USCA Sidecar Forum

For some extra information about navigating the forum you can go to Forum Tips

Forum breadcrumbs - You are here:ForumGeneral discussion: Sidecar FAQ1st sidecar?
Please or Register to create posts and topics.

1st sidecar?

12

Aloha-sorry not sure where best place post is...

Kate from Oahu here been lurking for a while- I don’t have a Sidecar but desperately want one. They are hard to come by on the islands. I ride a 2018 sportster 1200 custom. 

i did have a chance to test drive a 2014 Royal Enfield 500cc rig from a soldier that was selling it. My husband was worried it would be underpowered Especially with a passenger. I did take it on the highway (Empty and in a very windy day) and max speed was about 50-55mph and definitely felt more stable on the side roads. I also felt like I was flying a wooden plane and I’m really glad I have done a lot of reading on how to drive a Sidecar haha.  I really don’t intend to ride it on the highway and thankfully here most island roads speed limit 25-45mph max. I would use it more to run errands/take friends for lunch tool around town. But would this be like buying 250cc first bike and quickly outgrowing it? 

Mahalo !!! 

Kate, I'm sure others will answer but I'll say your Sportster would make a fine tug for the right sidecar. The Royal Enfield would give you a chance to learn to drive a sidecar and let you know if you enjoy the experience while searching for one for your Sportster. Jay at DMC could help you out in the regard. I don't know if he has any Spudnics left or not but I think that's a good possible fit. There are resources on this web site and this forum that might be useful in the learning curve. Good luck, and here's to many adventures. One last comment- the price of membership in the USCA includes a subscription to the Sidecarist magazine. A slick quarterly publication that is worth the price of membership.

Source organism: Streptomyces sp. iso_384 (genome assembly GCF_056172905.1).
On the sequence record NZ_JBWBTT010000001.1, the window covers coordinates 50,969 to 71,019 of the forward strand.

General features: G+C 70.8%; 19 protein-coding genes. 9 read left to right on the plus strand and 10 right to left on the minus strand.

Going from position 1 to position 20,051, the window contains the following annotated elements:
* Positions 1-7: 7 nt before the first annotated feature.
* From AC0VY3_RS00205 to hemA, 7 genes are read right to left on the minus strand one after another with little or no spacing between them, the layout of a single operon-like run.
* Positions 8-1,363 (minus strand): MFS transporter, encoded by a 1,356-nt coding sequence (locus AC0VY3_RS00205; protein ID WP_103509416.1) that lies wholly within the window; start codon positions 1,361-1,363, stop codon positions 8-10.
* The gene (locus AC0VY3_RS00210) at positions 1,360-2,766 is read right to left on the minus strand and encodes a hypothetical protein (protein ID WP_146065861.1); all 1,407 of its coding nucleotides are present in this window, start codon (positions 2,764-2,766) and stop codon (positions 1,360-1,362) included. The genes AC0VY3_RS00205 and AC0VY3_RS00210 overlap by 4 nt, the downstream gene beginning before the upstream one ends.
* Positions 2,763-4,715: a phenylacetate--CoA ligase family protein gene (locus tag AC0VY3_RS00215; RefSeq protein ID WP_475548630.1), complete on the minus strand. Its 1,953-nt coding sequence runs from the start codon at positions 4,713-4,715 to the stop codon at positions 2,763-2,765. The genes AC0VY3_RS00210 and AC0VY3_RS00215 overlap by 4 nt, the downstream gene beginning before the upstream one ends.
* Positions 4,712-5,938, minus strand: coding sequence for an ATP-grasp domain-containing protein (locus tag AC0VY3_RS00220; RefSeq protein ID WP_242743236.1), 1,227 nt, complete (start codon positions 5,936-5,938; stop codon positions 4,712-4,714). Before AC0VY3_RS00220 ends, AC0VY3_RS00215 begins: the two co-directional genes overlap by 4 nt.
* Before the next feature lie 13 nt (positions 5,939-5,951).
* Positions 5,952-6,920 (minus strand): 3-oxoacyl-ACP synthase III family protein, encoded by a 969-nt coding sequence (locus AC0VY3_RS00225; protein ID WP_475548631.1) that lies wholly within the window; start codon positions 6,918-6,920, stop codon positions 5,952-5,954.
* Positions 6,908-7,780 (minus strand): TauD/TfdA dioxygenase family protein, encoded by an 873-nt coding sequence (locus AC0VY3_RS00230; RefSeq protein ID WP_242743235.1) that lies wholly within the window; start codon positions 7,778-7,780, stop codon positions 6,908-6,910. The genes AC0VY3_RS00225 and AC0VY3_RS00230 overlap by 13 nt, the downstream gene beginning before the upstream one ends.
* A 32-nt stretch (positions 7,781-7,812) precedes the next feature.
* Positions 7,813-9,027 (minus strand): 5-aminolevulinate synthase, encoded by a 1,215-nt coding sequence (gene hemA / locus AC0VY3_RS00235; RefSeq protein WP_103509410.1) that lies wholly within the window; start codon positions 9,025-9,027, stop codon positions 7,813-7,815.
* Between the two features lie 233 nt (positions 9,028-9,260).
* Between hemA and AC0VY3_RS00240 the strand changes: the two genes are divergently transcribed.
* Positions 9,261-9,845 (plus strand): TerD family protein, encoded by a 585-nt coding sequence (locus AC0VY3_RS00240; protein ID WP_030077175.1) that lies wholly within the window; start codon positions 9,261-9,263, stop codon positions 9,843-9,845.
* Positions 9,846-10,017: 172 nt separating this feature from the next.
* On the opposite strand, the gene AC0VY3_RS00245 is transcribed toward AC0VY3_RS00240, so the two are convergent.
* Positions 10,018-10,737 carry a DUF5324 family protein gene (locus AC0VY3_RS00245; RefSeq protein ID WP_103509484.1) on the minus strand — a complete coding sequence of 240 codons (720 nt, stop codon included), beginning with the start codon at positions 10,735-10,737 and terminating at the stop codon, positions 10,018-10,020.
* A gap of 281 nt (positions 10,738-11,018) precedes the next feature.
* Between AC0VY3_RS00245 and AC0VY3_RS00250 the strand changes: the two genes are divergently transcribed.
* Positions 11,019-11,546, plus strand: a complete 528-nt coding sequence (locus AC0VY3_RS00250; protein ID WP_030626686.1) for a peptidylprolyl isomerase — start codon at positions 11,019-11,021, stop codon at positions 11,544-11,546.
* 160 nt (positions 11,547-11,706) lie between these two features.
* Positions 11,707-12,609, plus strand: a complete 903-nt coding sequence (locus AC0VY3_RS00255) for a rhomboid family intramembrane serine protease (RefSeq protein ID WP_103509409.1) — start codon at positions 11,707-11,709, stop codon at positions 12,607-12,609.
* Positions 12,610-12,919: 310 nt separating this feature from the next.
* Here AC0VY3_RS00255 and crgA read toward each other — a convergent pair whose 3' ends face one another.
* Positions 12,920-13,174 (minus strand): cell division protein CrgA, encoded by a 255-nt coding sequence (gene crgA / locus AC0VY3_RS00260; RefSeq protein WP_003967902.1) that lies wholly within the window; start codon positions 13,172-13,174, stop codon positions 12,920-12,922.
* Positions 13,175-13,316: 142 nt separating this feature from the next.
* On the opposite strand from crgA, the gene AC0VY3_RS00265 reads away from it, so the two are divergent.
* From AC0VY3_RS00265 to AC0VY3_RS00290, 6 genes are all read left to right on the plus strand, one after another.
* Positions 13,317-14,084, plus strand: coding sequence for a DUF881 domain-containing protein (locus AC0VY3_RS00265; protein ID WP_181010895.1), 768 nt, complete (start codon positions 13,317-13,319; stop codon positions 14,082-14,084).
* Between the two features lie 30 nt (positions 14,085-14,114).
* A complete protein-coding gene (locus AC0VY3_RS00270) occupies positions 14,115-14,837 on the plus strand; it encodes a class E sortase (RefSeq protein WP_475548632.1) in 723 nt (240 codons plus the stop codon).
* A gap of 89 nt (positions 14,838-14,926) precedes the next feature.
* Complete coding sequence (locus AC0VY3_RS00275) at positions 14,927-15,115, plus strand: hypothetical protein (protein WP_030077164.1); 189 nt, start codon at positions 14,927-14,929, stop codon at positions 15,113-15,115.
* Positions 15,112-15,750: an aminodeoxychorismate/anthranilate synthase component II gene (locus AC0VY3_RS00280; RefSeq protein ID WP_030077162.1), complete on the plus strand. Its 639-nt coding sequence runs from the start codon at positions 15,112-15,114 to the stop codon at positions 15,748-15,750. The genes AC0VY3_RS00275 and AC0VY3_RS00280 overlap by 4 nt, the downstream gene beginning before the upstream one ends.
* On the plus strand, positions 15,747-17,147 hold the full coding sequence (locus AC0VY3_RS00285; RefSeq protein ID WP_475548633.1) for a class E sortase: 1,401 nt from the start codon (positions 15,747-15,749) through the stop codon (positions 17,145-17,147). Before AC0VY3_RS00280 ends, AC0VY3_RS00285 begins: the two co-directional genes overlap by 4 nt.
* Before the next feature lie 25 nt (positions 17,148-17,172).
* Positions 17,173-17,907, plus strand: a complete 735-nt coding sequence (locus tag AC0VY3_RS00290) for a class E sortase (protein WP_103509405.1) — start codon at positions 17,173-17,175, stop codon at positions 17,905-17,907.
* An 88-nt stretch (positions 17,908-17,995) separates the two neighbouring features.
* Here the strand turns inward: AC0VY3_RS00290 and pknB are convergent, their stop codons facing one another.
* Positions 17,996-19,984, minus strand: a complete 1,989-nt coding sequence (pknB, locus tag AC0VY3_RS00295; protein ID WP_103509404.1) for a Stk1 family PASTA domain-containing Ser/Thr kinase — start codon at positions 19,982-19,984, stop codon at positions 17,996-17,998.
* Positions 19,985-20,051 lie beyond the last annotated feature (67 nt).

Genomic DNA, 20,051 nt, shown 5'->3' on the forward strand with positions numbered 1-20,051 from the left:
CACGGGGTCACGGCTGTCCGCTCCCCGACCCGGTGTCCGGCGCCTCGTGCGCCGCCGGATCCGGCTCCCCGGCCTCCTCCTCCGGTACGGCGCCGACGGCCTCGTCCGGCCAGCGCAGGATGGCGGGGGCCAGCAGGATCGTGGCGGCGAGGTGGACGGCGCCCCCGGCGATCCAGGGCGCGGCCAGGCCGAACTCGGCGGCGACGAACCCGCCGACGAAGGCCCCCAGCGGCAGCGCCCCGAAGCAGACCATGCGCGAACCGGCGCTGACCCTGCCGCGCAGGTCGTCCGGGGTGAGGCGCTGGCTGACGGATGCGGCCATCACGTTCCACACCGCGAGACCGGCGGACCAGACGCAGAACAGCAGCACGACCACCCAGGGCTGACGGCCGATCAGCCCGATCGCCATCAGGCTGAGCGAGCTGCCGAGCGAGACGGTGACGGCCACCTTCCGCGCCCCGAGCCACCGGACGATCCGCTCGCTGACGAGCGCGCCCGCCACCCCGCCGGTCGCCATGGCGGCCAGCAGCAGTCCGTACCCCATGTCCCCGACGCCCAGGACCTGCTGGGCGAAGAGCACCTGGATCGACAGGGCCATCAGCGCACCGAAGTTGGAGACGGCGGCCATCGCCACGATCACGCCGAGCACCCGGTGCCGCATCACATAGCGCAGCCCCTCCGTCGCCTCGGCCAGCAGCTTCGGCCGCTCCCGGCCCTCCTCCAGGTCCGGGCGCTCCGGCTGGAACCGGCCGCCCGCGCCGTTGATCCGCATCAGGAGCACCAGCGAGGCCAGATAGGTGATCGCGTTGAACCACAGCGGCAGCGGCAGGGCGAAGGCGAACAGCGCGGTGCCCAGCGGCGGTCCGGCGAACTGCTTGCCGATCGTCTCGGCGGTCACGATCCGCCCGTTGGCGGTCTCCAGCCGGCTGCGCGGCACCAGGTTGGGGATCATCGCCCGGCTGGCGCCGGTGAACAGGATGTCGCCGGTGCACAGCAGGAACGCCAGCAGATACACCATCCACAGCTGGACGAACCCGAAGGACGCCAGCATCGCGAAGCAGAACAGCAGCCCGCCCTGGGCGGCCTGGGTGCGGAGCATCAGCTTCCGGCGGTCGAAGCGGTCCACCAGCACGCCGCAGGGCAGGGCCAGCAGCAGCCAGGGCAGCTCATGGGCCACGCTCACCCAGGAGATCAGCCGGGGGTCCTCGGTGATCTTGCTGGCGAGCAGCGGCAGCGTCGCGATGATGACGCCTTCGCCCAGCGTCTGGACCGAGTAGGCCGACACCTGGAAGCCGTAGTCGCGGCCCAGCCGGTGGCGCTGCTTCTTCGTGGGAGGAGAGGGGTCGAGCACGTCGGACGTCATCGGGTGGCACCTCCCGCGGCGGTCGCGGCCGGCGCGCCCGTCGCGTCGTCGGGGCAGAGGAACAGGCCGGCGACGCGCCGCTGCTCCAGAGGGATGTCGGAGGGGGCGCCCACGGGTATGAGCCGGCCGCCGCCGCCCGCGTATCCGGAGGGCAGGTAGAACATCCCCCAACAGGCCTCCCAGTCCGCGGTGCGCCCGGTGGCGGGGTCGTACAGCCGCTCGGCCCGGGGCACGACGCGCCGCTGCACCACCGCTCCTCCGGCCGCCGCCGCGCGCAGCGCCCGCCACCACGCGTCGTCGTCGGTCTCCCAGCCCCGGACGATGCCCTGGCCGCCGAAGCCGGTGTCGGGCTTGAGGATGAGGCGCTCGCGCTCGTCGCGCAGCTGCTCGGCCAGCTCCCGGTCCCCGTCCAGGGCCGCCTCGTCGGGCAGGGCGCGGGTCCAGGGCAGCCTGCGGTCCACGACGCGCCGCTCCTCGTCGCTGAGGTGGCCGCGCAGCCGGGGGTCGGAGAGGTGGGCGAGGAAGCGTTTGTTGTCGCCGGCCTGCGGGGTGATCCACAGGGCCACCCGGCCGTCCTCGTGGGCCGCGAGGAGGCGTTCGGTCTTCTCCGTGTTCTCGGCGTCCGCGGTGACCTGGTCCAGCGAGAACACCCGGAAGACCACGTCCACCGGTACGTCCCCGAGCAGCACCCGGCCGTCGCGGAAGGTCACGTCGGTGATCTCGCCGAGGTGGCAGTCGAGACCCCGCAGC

Tom Wells aka Reardan Tom

Thanks Tom, yes I’ve thought about that too, right now my 2 wheels is my daily driver. Not sure how complicated it would be to attach and reattach a Sidecar when needed but something to look into....

yes I receive your magazine and love all the stories and pictures!!!! 

Reardan Tom has reacted to this post.
Reardan Tom

Once everything is set up especially if you change the trees so it steers easily, it's best to have a dedicated sidecar rig and a separate solo rig. Rather than mounting and unmounting the sidecar. Unless you find like I did some years ago that the preference for the sidecar negates the desire for a solo bike. I have my '96 FLH/Liberty and an '03 FXDWG/Spalding in the garage now. Haven't had a solo bike for years. And at one time I believed I'd never ride or appreciate three wheels. Oh well. Never say never....

Tom Wells aka Reardan Tom

Haha I will never say never because all the time I’m wishing I had a side car to put groceries in — u can only fit so much in a sissy bar bag. Or when I run to the garden or hardware store in my car I always wish it was a Sidecar to make journey more fun. Lots to think about. Mahalo!! 

Reardan Tom has reacted to this post.
Reardan Tom

The Enfield might be the way to go however a couple of things, the sidecar they use often is not attached using the best of hardware, often more "universal" then anything else. Also in my limited experience with these bikes I have never seen one where any one has modified the steering.